Bourekas films (סרטי בורקס) were a film genre popular in the 1960s and 1970s. Central themes include ethnic tensions between the Ashkenazim and the Mizrahim or Sephardim and the conflict between rich and poor.[15] The term was supposedly coined by the Israeli film director Boaz Davidson, the creator of several such films,[16] as a play-on-words, after "spaghetti Western:" just as the Western subgenre was named after a notable dish of its country of filming, so the Israeli genre was named after the notable Israeli dish, Bourekas. Bourekas films are further characterized by accent imitations (particularly of Jewish people originating from Morocco, Persia, and Poland); a combination of melodrama, comedy and slapstick; and alternate identities. Bourekas films were successes at the box office but panned by the critics. They included comedy films such as Charlie Ve'hetzi and Hagiga B'Snuker and sentimental melodramas such as Nurit. Prominent filmmakers in this genre during this period include Boaz Davidson, Ze'ev Revach, Yehuda Barkan and George Ovadiah.

New sensitivity films

The "New sensitivity films" (סרטי הרגישות החדשה) is a movement which started during the 1960s and lasted until the end of the 1970s. The movement sought to create a cinema in modernist cinema with artistic and esthetic values, in the style of the new wave films of the French cinema. The "New sensitivity" movement produced social artistic films such as But Where Is Daniel Wax? by Avraham Heffner. The Policeman Azoulay (Ephraim Kishon), I Love You Rosa and The House on Chelouche Street by Moshé Mizrahi were candidates for an Oscar Award in the foreign film category. One of the most important creators in this genre is Uri Zohar, who directed Hor B'Levana (Hole In The Moon) and Three Days and a Child.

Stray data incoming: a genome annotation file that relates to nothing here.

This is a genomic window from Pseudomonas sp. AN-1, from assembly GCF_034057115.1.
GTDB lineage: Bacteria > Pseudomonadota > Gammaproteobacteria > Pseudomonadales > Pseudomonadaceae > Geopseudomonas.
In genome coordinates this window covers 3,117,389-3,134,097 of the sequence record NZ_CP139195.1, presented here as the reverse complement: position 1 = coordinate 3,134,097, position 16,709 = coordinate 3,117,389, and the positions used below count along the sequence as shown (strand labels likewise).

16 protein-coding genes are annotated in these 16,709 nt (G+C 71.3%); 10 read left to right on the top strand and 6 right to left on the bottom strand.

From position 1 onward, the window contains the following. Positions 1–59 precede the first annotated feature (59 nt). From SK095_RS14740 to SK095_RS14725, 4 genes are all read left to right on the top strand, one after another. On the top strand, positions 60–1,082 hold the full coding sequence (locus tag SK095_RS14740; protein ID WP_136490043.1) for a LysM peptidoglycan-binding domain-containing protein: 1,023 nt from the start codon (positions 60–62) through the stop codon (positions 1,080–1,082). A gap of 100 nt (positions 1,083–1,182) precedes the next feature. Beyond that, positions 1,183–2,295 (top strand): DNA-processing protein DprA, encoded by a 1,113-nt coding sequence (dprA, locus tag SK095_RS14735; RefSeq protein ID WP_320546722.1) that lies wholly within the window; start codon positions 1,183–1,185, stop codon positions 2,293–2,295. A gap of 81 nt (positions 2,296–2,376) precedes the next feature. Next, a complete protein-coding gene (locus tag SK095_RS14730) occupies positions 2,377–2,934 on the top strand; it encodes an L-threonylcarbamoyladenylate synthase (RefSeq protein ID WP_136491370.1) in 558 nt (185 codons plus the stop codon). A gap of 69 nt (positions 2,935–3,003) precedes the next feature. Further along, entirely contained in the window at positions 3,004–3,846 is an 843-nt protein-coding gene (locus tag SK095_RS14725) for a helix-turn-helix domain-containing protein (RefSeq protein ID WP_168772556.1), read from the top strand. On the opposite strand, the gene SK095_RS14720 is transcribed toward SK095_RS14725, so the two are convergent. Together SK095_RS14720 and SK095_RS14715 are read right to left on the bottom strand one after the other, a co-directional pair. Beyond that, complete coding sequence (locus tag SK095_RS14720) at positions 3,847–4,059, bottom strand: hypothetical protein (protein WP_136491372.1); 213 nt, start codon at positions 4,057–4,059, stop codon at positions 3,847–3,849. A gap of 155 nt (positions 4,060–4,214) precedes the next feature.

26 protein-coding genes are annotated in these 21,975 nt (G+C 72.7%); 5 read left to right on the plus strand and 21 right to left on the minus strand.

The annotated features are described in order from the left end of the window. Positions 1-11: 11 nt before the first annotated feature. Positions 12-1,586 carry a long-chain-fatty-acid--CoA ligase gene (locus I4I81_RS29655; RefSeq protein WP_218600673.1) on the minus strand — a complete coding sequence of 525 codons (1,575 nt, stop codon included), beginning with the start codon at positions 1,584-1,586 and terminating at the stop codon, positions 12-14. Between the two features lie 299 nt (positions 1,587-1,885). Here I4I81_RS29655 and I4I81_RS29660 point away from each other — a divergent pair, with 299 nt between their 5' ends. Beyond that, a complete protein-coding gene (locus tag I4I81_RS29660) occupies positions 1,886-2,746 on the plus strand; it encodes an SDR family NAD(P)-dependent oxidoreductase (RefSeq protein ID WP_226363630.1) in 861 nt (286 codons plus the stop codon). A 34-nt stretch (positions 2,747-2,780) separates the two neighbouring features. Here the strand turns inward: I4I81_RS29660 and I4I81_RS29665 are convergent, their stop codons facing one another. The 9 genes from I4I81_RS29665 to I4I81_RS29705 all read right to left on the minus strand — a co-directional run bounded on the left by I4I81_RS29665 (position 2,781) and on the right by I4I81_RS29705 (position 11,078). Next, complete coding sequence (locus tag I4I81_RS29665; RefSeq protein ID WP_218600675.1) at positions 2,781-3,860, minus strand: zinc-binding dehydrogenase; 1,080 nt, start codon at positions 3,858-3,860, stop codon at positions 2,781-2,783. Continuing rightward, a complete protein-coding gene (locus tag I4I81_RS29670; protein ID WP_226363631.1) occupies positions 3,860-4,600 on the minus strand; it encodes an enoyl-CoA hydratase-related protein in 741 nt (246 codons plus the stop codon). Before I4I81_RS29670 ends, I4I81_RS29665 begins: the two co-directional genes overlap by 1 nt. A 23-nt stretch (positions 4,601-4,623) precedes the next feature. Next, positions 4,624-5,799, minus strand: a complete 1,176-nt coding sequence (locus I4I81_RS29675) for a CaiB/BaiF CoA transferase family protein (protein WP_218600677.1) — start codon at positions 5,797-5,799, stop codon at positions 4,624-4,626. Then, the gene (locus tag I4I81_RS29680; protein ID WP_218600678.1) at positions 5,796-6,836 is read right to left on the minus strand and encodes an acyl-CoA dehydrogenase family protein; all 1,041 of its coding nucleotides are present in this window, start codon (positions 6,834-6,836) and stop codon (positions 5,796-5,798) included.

Movie theaters

In the early 1900s, silent movies were screened in sheds, cafes and other temporary structures.[17] In 1905, Cafe Lorenz opened on Jaffa Road in the new Jewish neighborhood of Neve Tzedek. From 1909, the Lorenz family began screening movies at the cafe. In 1925, the Kessem Cinema was housed there for a short time.[18]

In 1953, Cinema Keren, the Negev's first movie theater, opened in Beersheba. It was built by the Histadrut and had seating for 1,200 people.[19]

In 1966, 2.6 million Israelis went to the cinema over 50 million times. In 1968, when television broadcasting began, theaters began to close down, first in the periphery, then in major cities. Three hundred thirty standalone theaters were torn down or redesigned as multiplex theaters.[17]

Eden Cinema, Tel Aviv

The Eden Cinema (Kolnoa Eden) was built in 1914 despite objections by the residents of Ahuzat Bayit, the neighborhood that became Tel Aviv. The owners, Moshe Abarbanel and Mordechai Wieser received a 13-year franchise. During World War I, the theater was shut down by order of the Ottoman government on the pretext that its generator could be used to send messages to enemy submarines off shore. It reopened to the public during the British Mandate and became a hub of cultural and social activity. It closed down in 1974.[17]

Mograbi Cinema, Tel Aviv

The Mograbi Cinema (Kolnoa Mograbi) opened in 1930. It was designed in an art deco style that was popular in cinemas worldwide. The building was roofless for the first few years and was eventually topped with a sliding roof. People gathered in front of the theater to dance in the streets when the UN General Assembly voted in favor of the Partition Plan in November 1947. After a fire in the summer of 1986 due to an electric short-circuit, the building was demolished.[17]

Armon Cinema, Haifa

In 1931, Moshe Greidinger opened a cinema in Haifa. In 1935 he built a second movie theater, Armon, a large art-deco building with 1,800 seats that became the heart of Haifa's entertainment district. It was also used as a performance venue by the Israel Philharmonic Orchestra and the Israeli Opera.[20]

Alhambra Cinema, Jaffa

The art deco Alhambra cinema, with seating for 1,100, opened in Jaffa in 1937. It was designed by a Lebanese architect, Elias al-Mor, and became a popular venue for concerts of Arab music. Farid al-Atrash and Umm Kulthum appeared there. In 2012, the historic building reopened as a Scientology center after two years of renovation.[21]